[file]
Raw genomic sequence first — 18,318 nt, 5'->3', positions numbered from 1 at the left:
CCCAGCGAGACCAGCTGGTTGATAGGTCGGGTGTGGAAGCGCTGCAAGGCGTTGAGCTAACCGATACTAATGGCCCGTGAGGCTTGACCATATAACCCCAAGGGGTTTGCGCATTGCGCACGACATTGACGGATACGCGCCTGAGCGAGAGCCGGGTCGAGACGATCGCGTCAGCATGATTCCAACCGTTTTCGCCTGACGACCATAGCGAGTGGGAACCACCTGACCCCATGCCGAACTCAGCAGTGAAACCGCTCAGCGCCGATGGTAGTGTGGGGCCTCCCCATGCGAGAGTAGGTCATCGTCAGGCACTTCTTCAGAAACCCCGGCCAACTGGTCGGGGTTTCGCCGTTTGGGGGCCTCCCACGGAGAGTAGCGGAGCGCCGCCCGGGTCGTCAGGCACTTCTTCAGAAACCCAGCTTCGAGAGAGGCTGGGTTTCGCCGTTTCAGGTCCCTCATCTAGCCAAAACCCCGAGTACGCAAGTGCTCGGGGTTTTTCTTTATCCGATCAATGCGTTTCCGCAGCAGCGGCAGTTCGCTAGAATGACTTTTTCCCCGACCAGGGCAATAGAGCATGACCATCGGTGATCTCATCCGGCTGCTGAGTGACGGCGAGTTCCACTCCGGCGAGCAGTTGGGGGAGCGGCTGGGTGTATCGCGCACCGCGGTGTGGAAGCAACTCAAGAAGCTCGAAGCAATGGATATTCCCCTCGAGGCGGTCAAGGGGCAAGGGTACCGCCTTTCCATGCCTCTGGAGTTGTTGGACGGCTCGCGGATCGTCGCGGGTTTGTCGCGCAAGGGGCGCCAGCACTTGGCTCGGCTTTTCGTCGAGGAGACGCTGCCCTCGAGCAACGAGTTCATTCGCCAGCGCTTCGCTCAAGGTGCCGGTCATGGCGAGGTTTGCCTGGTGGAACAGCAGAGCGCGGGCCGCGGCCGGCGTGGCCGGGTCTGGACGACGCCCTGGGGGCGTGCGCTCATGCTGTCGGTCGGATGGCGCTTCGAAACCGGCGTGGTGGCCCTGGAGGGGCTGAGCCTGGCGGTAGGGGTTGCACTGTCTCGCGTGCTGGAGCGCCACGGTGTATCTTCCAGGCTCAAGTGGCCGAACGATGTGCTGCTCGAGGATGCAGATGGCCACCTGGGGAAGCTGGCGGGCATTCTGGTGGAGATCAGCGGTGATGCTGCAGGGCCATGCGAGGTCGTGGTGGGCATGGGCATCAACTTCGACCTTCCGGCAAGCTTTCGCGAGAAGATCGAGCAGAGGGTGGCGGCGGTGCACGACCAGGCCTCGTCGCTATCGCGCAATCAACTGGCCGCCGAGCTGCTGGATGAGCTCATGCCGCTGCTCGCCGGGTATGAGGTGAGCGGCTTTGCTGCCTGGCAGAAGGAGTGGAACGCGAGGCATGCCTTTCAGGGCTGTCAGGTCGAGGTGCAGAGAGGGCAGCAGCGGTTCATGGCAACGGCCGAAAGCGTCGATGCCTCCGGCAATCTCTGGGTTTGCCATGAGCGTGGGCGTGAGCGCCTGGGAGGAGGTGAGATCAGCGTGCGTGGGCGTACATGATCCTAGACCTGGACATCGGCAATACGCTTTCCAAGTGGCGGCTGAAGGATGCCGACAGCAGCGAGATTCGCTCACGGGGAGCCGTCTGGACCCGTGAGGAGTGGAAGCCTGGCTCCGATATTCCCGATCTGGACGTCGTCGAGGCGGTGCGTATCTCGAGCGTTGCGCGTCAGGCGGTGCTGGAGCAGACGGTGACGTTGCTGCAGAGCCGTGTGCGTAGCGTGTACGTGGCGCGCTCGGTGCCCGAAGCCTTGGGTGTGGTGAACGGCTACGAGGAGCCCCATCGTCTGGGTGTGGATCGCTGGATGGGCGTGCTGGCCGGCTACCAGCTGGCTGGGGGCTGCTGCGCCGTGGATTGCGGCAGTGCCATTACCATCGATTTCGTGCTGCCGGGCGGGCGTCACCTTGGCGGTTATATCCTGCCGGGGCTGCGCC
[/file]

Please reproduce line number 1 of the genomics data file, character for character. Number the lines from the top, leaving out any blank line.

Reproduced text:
Raw genomic sequence first — 18,318 nt, 5'->3', positions numbered from 1 at the left: